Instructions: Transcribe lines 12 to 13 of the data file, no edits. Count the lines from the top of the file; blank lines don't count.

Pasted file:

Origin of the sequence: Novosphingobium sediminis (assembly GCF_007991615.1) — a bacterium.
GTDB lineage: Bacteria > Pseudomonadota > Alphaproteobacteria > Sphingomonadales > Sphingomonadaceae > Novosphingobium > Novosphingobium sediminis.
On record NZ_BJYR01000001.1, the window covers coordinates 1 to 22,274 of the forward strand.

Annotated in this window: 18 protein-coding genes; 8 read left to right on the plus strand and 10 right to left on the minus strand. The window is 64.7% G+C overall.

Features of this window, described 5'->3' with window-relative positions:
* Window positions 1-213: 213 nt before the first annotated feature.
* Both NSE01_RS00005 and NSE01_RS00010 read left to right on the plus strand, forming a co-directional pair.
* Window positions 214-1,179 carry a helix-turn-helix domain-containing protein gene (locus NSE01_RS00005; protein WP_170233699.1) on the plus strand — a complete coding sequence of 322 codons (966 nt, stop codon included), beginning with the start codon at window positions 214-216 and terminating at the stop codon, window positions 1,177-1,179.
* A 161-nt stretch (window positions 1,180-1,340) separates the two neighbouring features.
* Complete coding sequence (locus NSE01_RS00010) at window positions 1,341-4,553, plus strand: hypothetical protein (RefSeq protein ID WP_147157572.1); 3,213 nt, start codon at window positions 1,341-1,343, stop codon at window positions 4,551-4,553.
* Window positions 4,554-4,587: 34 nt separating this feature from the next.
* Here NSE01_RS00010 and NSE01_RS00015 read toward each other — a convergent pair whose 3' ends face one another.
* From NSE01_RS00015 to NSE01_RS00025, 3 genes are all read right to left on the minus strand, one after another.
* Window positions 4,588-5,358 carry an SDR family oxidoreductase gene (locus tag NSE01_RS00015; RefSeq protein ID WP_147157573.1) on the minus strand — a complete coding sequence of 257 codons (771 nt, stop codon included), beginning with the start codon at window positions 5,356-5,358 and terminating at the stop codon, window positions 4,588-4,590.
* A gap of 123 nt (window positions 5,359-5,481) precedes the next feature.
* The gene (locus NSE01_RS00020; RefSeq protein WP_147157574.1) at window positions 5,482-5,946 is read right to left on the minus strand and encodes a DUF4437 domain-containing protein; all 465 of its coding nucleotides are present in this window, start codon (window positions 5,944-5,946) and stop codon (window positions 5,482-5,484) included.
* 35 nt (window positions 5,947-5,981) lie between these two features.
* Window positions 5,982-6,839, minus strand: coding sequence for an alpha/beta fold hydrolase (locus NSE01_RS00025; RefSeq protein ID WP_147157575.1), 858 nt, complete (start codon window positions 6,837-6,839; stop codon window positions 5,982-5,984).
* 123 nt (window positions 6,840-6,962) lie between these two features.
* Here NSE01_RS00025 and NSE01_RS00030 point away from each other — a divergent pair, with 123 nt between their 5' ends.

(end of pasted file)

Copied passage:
* Here NSE01_RS00010 and NSE01_RS00015 read toward each other — a convergent pair whose 3' ends face one another.
* From NSE01_RS00015 to NSE01_RS00025, 3 genes are all read right to left on the minus strand, one after another.